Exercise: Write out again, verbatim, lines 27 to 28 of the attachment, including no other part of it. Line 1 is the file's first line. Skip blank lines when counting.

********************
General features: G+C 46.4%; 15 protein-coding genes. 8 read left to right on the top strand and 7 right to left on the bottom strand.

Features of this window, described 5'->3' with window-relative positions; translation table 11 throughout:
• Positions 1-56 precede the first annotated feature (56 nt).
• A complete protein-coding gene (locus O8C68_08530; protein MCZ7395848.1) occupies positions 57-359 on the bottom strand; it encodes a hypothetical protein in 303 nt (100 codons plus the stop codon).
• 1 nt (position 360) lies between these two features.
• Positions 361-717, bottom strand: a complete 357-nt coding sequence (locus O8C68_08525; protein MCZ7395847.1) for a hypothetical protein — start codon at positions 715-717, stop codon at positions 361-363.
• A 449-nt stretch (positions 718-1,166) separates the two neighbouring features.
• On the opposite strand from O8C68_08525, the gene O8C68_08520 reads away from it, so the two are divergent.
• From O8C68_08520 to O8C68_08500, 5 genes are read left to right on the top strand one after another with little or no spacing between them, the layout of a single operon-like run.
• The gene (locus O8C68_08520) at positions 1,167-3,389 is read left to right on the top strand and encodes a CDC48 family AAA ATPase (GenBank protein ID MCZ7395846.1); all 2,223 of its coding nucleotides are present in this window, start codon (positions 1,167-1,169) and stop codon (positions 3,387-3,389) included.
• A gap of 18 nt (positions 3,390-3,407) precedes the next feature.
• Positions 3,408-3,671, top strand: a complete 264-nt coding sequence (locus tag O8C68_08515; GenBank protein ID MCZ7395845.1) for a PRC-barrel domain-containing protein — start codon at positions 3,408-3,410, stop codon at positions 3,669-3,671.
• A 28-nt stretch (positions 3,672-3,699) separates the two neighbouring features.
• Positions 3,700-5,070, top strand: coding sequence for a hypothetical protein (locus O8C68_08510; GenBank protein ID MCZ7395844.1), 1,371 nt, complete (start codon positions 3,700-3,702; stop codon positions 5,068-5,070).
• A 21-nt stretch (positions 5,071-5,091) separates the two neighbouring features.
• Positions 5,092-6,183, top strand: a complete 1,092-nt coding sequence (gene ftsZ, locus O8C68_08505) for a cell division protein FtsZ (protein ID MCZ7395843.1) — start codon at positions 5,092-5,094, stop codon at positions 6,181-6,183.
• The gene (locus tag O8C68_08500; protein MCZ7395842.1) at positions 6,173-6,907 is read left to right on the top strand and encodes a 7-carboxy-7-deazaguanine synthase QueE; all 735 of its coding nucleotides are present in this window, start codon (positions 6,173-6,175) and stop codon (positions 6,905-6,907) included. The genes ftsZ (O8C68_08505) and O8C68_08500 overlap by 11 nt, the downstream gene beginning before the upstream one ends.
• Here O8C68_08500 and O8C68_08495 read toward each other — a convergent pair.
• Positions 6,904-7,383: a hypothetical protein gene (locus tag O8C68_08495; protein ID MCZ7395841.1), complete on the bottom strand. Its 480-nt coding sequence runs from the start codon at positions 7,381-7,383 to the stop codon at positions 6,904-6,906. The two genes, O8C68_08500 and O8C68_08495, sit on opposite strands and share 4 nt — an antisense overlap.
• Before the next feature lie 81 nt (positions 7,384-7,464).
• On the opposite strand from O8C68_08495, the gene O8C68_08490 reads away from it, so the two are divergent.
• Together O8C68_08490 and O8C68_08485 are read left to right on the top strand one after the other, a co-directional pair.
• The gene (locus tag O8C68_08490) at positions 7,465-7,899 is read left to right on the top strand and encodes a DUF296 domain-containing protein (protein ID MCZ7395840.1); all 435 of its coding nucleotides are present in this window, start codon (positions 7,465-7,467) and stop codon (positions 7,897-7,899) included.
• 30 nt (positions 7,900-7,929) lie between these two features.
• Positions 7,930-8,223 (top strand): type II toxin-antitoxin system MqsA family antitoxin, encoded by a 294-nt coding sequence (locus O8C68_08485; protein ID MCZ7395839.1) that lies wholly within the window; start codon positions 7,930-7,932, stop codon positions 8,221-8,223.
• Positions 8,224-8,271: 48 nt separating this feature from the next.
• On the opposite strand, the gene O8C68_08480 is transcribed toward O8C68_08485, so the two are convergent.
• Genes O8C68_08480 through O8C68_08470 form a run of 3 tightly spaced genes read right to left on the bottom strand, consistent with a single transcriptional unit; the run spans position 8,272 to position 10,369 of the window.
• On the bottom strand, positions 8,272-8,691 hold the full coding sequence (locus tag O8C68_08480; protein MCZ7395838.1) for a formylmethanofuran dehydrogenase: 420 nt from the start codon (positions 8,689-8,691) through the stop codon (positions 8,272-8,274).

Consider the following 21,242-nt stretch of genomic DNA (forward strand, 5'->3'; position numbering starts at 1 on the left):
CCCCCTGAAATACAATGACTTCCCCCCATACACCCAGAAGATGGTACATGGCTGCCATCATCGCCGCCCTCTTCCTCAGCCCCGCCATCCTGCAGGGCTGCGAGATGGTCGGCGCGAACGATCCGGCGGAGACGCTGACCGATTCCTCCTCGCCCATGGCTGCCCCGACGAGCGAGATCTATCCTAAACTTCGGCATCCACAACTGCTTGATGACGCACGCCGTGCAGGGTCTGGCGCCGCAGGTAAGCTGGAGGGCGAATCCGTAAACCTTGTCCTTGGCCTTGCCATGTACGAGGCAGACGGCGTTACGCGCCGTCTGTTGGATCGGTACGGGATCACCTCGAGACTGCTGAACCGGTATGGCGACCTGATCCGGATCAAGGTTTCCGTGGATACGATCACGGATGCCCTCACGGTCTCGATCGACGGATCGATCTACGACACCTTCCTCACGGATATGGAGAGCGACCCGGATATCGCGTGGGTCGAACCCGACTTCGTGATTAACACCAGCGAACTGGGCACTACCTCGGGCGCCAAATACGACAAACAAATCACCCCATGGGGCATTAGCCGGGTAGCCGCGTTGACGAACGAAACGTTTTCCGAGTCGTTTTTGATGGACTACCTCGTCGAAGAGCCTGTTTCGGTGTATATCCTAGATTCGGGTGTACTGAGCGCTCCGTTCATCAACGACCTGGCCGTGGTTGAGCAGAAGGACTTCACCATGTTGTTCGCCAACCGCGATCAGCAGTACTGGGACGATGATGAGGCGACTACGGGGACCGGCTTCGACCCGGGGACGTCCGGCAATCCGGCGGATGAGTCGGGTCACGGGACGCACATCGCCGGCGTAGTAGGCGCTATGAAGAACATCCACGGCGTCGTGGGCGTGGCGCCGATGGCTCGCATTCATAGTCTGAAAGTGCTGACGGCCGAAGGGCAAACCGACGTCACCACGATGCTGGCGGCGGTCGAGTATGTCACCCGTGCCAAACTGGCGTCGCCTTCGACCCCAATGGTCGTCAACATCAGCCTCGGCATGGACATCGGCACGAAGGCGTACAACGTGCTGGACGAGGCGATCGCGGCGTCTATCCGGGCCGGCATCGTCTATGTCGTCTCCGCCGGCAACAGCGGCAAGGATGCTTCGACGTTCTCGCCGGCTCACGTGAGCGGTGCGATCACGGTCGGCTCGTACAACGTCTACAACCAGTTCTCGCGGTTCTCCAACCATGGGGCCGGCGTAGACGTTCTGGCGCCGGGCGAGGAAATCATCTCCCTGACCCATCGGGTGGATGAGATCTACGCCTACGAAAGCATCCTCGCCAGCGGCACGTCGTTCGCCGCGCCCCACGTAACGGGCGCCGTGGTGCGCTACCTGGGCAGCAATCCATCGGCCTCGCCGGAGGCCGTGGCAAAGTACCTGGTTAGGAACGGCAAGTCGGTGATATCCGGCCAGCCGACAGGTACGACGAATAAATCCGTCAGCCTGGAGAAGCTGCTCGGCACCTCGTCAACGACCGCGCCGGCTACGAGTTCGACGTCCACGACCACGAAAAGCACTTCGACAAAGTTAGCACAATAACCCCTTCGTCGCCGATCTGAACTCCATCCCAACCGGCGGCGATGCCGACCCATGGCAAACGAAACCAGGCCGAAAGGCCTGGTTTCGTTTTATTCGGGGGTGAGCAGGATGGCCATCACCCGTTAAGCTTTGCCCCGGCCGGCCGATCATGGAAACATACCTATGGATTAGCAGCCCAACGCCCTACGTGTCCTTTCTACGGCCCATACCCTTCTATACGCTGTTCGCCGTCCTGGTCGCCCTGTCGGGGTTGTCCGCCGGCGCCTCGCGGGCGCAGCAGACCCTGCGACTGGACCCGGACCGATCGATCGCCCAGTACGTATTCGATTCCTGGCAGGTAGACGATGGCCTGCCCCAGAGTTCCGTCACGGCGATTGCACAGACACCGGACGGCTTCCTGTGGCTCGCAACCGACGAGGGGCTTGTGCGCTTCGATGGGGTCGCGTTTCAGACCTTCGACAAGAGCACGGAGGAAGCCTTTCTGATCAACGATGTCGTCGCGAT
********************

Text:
• On the opposite strand, the gene O8C68_08480 is transcribed toward O8C68_08485, so the two are convergent.
• Genes O8C68_08480 through O8C68_08470 form a run of 3 tightly spaced genes read right to left on the bottom strand, consistent with a single transcriptional unit; the run spans position 8,272 to position 10,369 of the window.